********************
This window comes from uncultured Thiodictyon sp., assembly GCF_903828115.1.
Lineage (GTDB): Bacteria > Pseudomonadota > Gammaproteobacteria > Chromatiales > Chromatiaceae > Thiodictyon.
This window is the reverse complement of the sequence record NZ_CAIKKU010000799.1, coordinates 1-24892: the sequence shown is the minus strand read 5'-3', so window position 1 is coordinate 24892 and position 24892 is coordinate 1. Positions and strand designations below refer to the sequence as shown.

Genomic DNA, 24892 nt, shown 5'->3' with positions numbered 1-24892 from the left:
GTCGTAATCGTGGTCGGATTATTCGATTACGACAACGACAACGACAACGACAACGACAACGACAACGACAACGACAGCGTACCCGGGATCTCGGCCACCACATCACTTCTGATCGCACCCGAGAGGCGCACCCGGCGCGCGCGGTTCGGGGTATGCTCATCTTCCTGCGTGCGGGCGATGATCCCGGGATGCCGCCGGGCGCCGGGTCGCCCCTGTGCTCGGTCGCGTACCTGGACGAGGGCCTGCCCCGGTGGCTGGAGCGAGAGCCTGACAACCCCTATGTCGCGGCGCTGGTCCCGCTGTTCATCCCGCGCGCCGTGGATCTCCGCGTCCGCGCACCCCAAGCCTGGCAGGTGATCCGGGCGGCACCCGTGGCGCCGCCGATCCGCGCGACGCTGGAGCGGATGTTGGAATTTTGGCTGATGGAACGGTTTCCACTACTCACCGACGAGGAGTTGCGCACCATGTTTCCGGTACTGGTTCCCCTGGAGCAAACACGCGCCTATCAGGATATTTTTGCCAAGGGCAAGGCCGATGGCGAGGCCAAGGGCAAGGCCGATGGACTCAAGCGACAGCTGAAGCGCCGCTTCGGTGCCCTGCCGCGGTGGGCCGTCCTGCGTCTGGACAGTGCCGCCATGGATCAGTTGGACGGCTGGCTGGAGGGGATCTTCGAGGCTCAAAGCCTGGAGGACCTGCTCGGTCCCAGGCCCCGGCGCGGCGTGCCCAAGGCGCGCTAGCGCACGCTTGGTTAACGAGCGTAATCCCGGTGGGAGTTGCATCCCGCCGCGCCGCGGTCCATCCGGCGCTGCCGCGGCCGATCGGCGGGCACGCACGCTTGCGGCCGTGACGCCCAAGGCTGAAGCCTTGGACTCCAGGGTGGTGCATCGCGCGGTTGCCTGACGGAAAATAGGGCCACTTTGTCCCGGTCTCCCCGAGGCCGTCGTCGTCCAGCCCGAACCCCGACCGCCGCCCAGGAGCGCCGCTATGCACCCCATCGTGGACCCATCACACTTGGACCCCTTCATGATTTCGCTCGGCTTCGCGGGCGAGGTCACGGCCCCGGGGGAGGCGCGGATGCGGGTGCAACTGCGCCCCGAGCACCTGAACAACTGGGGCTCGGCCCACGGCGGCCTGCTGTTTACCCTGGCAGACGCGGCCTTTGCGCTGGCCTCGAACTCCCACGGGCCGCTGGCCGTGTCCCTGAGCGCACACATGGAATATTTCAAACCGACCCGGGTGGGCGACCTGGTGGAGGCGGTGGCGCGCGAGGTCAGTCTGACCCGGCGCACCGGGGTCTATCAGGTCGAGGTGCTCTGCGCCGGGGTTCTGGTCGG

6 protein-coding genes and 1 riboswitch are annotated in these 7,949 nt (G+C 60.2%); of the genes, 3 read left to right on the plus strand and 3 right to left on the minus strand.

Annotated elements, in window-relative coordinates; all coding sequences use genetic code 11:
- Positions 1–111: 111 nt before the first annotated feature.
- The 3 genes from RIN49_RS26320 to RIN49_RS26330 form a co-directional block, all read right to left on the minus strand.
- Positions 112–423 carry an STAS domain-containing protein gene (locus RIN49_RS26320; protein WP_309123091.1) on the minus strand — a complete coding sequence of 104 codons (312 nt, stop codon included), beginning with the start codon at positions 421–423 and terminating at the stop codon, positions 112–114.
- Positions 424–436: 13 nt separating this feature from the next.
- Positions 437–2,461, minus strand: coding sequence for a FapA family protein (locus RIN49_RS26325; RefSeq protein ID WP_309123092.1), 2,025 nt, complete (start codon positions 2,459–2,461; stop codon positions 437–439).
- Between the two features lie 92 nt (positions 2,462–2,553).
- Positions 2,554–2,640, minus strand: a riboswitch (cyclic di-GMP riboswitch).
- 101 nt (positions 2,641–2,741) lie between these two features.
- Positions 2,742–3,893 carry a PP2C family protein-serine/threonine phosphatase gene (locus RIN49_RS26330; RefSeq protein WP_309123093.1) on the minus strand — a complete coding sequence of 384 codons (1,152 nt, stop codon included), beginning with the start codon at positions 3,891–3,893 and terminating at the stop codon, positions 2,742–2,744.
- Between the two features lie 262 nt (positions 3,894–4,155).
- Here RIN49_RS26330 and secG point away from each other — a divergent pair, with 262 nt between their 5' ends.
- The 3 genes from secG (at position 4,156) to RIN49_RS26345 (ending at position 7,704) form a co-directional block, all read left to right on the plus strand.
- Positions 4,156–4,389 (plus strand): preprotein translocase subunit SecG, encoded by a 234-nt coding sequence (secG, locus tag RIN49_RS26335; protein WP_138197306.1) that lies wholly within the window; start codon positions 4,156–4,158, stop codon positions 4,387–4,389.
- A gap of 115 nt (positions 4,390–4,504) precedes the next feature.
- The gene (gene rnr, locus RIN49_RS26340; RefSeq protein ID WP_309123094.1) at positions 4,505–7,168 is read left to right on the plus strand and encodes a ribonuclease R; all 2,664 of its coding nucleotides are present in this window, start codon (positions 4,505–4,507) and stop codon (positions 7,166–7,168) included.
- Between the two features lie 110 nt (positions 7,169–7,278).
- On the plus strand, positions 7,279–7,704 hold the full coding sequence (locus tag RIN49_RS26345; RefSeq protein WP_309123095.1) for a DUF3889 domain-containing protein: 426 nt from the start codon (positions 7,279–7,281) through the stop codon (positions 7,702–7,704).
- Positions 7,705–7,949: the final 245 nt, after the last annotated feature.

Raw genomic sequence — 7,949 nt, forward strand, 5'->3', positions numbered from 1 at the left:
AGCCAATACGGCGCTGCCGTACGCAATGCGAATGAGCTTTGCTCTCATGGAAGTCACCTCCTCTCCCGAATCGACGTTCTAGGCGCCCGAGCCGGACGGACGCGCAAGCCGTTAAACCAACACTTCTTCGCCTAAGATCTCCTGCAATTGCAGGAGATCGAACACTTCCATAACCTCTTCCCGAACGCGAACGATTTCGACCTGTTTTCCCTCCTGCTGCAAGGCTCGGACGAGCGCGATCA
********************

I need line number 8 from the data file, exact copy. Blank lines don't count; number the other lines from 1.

- Positions 1–111: 111 nt before the first annotated feature.